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The Smalcald Articles
Martin Luther
From Wikipedia, the free encyclopedia
For other people named Martin Luther, see Martin Luther (disambiguation).
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Martin Luther
Lucas Cranach d.Ä. - Martin Luther, 1528 (Veste Coburg).jpg
Luther (1533) by Lucas Cranach the Elder
Born 10 November 1483
Eisleben, Saxony, Holy Roman Empire
Died 18 February 1546 (aged 62)
Eisleben, Saxony, Holy Roman Empire
Occupation

Friar
Priest
Theologian
Professor

Notable work(s)

The Ninety-Five Theses
Luther's Large Catechism
Luther's Small Catechism
On the Freedom of a Christian

Spouse(s) Katharina von Bora
Children

Hans (Johannes)
Elisabeth
Magdalena
Martin
Paul
Margarethe

Theological work
Era Reformation
Tradition or movement Lutheranism, Protestantism
Signature Martin Luther Signature.svg

Martin Luther OSA (German: [ˈmaɐ̯tiːn ˈlʊtɐ] ( listen); 10 November 1483 – 18 February 1546) was a German friar (Observant Augustinian), Catholic priest, professor of theology and seminal figure of the 16th-century movement in Christianity known later as the Protestant Reformation.[1] He strongly disputed the claim that freedom from God's punishment for sin could be purchased with monetary values. He confronted indulgence salesman Johann Tetzel, a Dominican friar, with his Ninety-Five Theses in 1517. His refusal to retract all of his writings at the demand of Pope Leo X in 1520 and the Holy Roman Emperor Charles V at the Diet of Worms in 1521 resulted in his excommunication by the Pope and condemnation as an outlaw by the Emperor.

Luther taught that salvation and subsequently eternity in heaven is not earned by good deeds but is received only as a free gift of God's grace through faith in Jesus Christ as redeemer from sin and subsequently eternity in Hell. His theology challenged the authority of the Pope of the Roman Catholic Church by teaching that the Bible is the only source of divinely revealed knowledge from God[2] and opposed sacerdotalism by considering all baptized Christians to be a holy priesthood.[3] Those who identify with these, and all of Luther's wider teachings, are called Lutherans even though Luther insisted on Christian as the only acceptable name for individuals who professed Christ.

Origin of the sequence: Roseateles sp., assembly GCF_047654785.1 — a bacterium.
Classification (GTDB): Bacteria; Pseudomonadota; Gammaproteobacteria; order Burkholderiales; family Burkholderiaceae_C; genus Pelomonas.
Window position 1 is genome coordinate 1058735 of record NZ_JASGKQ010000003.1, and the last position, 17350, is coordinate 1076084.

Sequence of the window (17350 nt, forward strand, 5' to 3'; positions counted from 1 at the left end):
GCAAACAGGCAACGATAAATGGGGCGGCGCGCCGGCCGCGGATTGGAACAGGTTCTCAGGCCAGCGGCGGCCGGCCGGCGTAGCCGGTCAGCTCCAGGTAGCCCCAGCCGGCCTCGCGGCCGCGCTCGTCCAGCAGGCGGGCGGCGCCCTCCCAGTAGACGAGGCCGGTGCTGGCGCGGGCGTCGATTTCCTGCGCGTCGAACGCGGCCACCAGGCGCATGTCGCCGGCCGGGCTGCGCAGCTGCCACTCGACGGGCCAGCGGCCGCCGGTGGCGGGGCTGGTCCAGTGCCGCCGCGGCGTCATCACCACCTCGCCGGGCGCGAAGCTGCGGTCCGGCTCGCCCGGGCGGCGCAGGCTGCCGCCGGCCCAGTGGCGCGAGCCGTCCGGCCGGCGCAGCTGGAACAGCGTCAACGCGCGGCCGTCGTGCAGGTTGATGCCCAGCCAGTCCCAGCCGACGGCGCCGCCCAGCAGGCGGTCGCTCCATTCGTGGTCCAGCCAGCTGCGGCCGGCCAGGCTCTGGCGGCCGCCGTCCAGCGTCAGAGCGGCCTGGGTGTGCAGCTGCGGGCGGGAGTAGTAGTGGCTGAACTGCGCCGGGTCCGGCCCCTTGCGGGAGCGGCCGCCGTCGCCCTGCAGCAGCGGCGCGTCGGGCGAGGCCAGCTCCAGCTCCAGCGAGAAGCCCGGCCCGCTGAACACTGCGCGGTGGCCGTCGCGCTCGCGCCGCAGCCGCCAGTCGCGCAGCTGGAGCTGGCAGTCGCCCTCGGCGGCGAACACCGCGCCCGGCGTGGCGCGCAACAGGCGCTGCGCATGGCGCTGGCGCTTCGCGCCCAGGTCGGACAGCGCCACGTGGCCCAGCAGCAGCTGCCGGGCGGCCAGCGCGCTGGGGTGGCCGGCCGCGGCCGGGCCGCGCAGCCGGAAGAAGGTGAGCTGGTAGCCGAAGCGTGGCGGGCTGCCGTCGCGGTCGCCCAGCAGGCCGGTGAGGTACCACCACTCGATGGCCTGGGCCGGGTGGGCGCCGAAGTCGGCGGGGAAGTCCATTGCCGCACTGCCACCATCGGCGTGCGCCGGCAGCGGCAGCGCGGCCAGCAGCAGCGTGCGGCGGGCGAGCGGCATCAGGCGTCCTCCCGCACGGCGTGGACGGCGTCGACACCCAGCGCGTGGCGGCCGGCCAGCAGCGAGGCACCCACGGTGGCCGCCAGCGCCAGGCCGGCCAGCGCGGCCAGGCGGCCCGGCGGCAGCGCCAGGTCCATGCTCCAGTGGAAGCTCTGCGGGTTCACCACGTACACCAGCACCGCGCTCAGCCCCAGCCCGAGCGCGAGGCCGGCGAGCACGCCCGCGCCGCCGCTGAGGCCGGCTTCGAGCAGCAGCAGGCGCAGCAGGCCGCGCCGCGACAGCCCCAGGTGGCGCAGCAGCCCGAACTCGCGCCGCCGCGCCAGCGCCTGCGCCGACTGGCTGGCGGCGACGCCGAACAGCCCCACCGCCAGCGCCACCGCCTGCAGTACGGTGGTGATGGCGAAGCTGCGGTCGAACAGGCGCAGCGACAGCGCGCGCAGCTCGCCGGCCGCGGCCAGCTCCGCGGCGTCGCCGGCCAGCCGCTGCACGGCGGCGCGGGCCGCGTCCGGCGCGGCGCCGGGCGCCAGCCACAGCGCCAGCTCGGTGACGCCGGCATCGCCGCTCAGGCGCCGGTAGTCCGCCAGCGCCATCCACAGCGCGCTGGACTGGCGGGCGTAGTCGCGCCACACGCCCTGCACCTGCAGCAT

His translation of the Bible into the vernacular (instead of Latin) made it more accessible, which had a tremendous impact on the church and on German culture. It fostered the development of a standard version of the German language, added several principles to the art of translation,[4] and influenced the writing of an English translation, the Tyndale Bible.[5] His hymns influenced the development of singing in churches.[6] His marriage to Katharina von Bora set a model for the practice of clerical marriage, allowing Protestant priests to marry.[7]

In two of his later works, Luther expressed antagonistic views toward Jews, writing that Jewish synagogues and homes should be destroyed, their money confiscated, and lib

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